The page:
The Trump administration just walked back its approach to North Korea — less than a week before the president is set to meet with North Korean leader Kim Jong Un in Vietnam.
During a background call with reporters about the upcoming meeting, a senior administration official with knowledge of the negotiation’s status made two statements that contradict Washington’s previous stances on its effort to rid Pyongyang of its nuclear arsenal.
First, the official said, “I don’t know if North Korea has made the choice to denuclearize.” That’s a major statement, as the administration has consistently claimed that Kim agreed to dismantle his nuclear program when he met with President Donald Trump last year in Singapore.
Last December, for example, Secretary of State Mike Pompeo repeated one of the administration’s common refrains, which is that Washington is “working towards the final, fully verified denuclearization of North Korea as agreed to by Chairman Kim Jong Un.” Pompeo reiterated the sentiment in an interview with Fox Business Network on Thursday: “I hope we can make real progress, that Chairman Kim will begin to fulfill the commitment he made in June in Singapore of last year to denuclearize his own country.”
And in January, Trump’s top envoy for North Korea talks, Stephen Biegun, told an audience at Stanford University that Kim had committed to “the dismantlement and destruction of North Korea’s plutonium and uranium enrichment facilities” which “represents the totality of North Korea’s plutonium reprocessing and uranium enrichment programs.”
So, for a top US official to basically walk that back implies that either the administration was lying before, or it’s unclear where North Korea talks really stand.
But that’s not all. The American official also noted that “we actually need to move very quickly in this process” — referring to North Korea’s denuclearization — “and I think we need to move in very big bites.”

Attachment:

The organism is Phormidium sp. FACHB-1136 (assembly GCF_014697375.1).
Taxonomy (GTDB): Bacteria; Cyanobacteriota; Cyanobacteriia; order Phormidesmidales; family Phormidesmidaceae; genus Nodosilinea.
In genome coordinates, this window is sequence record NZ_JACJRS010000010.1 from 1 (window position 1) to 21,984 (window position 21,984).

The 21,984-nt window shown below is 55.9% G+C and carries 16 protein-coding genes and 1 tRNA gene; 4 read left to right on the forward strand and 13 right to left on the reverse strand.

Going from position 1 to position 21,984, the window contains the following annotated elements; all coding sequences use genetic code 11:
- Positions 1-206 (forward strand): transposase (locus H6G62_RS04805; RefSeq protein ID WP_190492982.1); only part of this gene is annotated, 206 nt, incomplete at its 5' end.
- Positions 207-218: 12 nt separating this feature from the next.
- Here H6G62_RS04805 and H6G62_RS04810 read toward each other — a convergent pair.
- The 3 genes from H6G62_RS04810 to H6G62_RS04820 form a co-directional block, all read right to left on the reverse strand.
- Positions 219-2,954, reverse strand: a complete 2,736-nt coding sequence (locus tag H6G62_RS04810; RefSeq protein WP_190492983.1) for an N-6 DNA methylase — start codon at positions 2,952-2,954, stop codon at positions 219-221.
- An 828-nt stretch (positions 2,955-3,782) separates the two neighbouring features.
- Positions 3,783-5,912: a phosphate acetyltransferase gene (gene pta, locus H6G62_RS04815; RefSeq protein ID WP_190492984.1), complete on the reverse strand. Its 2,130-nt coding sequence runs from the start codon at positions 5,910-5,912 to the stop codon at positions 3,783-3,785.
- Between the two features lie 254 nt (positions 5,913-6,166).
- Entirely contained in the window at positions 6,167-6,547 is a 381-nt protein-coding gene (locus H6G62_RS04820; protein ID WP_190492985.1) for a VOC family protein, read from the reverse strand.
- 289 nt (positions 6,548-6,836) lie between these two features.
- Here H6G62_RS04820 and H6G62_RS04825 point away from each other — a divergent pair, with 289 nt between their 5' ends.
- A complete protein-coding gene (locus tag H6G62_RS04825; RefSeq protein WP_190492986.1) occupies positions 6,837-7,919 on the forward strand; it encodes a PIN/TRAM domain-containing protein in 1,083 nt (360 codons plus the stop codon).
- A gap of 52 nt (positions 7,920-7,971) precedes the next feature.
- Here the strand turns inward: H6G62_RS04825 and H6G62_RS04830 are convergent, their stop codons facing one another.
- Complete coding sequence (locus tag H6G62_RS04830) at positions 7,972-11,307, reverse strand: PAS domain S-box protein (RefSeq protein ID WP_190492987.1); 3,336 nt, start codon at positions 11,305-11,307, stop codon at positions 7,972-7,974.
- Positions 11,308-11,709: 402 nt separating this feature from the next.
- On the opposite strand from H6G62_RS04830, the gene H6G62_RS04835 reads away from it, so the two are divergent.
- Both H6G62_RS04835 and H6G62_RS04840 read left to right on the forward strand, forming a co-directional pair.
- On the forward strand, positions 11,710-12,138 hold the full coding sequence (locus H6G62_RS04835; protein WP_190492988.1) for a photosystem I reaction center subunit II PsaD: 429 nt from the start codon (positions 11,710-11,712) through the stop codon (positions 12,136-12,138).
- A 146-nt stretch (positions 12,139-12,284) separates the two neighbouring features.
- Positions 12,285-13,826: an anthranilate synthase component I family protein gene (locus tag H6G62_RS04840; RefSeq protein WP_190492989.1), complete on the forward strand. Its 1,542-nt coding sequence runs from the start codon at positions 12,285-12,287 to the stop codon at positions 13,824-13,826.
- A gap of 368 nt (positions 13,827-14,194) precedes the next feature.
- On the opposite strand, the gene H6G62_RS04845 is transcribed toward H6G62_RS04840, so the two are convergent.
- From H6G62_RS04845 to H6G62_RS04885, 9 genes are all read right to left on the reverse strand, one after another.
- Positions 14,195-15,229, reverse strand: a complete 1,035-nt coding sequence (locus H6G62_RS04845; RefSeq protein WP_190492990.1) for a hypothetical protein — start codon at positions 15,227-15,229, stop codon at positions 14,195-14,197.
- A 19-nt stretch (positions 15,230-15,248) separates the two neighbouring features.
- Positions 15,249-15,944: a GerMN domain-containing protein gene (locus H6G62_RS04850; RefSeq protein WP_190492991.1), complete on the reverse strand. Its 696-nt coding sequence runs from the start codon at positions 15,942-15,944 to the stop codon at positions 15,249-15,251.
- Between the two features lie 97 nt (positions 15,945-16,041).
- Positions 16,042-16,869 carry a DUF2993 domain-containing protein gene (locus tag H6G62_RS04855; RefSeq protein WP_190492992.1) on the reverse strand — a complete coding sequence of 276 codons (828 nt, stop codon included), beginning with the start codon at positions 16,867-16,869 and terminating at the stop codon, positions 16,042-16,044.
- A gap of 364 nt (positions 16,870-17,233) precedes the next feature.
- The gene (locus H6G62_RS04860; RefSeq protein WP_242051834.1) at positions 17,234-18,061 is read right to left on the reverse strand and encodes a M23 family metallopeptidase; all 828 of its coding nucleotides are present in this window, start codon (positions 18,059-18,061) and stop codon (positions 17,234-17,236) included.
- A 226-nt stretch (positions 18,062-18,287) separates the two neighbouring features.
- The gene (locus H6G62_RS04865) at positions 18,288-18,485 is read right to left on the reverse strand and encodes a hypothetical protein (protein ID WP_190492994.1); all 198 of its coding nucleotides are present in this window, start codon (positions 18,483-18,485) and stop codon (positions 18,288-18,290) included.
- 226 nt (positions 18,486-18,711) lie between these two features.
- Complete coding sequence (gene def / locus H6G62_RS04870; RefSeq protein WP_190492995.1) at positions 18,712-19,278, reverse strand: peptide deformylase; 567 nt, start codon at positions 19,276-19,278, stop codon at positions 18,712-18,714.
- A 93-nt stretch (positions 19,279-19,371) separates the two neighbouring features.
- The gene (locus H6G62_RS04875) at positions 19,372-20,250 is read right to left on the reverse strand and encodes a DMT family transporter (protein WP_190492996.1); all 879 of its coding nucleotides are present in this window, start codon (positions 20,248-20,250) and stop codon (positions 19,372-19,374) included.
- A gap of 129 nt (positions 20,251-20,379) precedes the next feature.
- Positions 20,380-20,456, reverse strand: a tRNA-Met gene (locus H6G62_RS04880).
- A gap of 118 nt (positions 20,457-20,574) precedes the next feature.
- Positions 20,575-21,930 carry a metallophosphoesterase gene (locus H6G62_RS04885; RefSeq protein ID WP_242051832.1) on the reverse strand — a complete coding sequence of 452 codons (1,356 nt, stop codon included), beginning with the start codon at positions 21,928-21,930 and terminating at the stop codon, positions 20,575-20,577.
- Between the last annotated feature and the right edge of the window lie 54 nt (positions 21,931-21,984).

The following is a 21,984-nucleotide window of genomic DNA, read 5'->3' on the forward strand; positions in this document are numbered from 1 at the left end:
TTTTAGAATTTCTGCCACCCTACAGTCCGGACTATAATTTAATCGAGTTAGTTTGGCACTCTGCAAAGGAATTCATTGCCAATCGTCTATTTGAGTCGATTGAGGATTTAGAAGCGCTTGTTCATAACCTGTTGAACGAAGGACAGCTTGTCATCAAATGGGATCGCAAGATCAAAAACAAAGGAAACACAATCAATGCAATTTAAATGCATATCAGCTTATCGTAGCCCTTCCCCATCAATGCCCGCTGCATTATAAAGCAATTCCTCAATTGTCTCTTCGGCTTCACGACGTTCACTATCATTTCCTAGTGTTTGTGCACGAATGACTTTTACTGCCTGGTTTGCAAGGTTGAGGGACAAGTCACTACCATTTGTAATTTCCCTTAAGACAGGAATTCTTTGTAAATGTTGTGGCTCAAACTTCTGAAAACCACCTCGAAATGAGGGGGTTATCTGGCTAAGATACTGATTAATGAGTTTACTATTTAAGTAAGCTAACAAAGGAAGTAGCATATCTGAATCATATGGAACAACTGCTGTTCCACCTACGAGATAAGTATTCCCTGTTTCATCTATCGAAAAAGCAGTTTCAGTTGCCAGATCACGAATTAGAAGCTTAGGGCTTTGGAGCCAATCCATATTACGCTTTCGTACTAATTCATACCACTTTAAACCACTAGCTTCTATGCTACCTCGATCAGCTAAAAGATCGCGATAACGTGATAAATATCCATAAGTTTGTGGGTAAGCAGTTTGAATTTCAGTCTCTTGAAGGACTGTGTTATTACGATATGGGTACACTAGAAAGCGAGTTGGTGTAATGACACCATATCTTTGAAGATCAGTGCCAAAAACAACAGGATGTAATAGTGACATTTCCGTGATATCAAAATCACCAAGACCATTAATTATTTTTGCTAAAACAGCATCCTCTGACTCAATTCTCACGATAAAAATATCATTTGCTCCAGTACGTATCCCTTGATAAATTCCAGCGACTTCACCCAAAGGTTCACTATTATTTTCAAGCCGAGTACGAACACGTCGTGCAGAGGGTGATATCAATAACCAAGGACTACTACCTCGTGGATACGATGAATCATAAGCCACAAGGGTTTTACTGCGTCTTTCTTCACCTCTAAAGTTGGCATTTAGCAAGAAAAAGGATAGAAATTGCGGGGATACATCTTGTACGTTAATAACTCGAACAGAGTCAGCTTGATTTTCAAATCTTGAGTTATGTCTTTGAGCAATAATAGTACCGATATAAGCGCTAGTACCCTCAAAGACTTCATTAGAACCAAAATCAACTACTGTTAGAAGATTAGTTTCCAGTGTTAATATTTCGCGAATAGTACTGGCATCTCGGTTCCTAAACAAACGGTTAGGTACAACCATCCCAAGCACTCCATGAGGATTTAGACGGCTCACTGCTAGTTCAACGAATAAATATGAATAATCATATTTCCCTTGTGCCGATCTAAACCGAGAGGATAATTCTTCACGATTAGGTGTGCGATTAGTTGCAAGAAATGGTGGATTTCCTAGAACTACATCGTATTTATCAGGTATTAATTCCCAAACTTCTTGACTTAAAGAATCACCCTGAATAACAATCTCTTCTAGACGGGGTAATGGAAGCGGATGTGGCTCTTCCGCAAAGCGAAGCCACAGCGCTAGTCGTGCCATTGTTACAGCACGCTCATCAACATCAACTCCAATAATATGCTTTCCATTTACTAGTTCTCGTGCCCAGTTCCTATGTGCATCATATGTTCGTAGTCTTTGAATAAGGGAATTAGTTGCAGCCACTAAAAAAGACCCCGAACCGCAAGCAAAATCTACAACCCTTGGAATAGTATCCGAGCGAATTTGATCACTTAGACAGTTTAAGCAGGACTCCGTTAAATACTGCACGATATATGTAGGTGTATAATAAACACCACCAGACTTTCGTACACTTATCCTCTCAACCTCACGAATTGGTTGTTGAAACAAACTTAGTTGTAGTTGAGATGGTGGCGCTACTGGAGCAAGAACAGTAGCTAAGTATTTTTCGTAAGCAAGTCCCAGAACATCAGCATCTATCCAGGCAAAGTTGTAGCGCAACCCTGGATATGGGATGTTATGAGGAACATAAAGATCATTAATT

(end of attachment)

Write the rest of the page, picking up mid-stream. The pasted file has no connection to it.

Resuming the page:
That also goes against what Biegun said at Stanford last month:
From our side, we are prepared to discuss many actions that could help build trust between our two countries and advance further progress in parallel on the Singapore summit objectives of transforming relations, establishing a permanent peace regime on the peninsula, and complete denuclearization.
The implication, then, is that the US and North Korea would take smaller, corresponding measures to meet all of the points of disagreement. But that’s not what the official said — in fact, it’s the reverse. And that’s a problem, as past Trump administration attempts to extract major concessions from North Korea quickly have failed spectacularly.
“The ‘big bold move’ approach allows success to be defined as a photo op and a vague promise of something happening sometime between now and the sun going supernova,” Jonathan Cristol, a North Korea expert at Bard College, told me.
Perhaps the message was domestic posturing. As the Washington Post reported on Wednesday, National Security Adviser John Bolton and others in the administration oppose the step-by-step approach toward North Korea and believe the talks will ultimately fail. The senior administration official, then, may have simply been trying to reinforce that the plan is to have Pyongyang end its nuclear program soon and not over an extended period of time.
But taken together, those comments imply that the administration doesn’t know how it will deal with the upcoming, incredibly critical negotiations.
“We are nowhere,” says MIT nuclear expert Vipin Narang. “Which is probably exactly where the North Koreans want us to be.”